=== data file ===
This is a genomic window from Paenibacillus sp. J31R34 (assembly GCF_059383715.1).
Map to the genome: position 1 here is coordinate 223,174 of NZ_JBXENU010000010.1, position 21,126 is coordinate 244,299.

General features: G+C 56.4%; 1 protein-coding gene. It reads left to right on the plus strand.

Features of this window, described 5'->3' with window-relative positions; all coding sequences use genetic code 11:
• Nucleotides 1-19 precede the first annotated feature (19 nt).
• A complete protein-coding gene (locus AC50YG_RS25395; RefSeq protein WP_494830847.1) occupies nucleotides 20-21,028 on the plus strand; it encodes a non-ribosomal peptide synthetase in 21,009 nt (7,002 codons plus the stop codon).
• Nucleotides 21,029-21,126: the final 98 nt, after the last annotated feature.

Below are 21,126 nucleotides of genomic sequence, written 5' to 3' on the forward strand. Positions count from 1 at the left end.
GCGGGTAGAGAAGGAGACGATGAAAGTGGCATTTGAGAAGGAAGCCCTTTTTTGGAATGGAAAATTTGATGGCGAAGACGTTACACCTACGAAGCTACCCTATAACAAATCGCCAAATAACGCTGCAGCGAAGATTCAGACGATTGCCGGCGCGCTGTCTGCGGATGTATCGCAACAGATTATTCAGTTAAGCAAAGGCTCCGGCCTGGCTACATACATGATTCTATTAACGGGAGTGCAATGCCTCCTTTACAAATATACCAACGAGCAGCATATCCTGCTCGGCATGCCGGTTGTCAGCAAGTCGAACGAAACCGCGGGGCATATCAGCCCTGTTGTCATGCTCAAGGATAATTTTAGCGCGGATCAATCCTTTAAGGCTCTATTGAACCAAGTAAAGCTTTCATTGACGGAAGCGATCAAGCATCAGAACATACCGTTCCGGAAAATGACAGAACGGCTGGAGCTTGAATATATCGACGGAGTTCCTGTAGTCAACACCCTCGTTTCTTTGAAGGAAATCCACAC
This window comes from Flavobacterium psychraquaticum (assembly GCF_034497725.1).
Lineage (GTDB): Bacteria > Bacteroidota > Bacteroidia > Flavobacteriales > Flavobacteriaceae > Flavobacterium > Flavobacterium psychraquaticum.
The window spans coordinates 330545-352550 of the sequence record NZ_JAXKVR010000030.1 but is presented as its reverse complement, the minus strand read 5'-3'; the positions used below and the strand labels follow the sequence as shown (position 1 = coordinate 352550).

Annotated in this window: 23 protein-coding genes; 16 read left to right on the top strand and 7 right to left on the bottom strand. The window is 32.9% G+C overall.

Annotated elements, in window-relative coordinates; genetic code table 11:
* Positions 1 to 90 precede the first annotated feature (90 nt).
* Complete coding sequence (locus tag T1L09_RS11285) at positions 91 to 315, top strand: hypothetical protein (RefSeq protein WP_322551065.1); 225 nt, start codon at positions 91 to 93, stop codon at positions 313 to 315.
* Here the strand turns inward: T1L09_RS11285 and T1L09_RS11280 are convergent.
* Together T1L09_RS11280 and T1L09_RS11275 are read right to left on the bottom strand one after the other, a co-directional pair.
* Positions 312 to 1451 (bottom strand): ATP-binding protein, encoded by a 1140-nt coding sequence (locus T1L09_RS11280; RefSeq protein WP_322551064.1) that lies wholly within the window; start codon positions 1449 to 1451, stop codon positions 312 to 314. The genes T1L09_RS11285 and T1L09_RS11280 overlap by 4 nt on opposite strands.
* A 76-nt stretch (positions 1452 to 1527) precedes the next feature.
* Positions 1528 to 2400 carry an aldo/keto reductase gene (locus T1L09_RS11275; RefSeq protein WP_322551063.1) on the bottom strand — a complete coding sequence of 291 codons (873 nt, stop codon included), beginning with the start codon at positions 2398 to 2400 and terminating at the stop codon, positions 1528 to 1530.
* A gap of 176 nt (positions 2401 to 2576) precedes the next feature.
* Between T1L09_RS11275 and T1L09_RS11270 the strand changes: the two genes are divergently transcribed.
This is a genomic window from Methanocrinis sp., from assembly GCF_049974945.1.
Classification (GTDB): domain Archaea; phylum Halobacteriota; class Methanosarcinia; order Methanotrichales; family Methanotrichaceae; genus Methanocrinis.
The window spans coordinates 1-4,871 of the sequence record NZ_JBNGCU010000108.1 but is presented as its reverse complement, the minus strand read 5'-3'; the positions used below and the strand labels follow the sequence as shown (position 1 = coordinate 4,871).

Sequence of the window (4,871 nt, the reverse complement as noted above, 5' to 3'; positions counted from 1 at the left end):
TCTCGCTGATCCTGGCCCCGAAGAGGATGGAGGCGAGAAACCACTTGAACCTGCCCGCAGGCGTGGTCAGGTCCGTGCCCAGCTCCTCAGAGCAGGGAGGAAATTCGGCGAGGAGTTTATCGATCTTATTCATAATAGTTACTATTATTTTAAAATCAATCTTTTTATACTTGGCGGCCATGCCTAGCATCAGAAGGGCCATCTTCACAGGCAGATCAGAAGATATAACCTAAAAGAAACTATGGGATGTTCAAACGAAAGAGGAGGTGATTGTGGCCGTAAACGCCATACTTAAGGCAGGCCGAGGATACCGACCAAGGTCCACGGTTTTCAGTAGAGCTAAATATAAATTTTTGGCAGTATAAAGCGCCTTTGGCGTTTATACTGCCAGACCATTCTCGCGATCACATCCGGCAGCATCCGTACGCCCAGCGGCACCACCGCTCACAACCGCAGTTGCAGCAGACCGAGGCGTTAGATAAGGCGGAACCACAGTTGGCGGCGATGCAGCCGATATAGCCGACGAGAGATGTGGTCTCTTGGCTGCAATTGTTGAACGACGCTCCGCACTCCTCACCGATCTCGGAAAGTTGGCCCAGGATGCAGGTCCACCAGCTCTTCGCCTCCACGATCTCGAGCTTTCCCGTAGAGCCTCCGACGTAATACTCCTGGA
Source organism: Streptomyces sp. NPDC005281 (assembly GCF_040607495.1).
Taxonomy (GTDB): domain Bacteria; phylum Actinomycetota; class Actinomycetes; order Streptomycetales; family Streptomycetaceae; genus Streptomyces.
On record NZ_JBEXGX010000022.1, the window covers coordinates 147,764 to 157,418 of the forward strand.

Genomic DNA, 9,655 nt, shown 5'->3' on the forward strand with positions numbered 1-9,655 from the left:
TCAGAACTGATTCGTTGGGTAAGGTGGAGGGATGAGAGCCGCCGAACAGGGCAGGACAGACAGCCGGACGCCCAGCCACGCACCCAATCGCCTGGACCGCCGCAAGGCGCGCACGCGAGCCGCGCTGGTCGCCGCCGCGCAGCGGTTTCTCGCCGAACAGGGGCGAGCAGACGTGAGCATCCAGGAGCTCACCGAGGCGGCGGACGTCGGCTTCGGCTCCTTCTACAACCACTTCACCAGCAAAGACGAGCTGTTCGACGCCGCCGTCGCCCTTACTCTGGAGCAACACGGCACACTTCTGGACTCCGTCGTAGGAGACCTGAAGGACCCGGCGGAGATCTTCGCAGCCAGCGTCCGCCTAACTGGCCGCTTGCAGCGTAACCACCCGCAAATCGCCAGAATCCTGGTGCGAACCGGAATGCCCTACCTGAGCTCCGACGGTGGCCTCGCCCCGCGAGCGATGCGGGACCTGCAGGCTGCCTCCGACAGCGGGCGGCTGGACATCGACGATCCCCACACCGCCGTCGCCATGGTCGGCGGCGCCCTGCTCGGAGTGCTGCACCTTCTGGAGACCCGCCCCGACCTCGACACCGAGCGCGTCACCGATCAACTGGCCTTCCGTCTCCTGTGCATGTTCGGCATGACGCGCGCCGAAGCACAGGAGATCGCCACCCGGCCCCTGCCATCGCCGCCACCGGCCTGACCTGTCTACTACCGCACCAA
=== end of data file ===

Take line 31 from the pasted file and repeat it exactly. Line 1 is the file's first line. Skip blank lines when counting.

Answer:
On record NZ_JBEXGX010000022.1, the window covers coordinates 147,764 to 157,418 of the forward strand.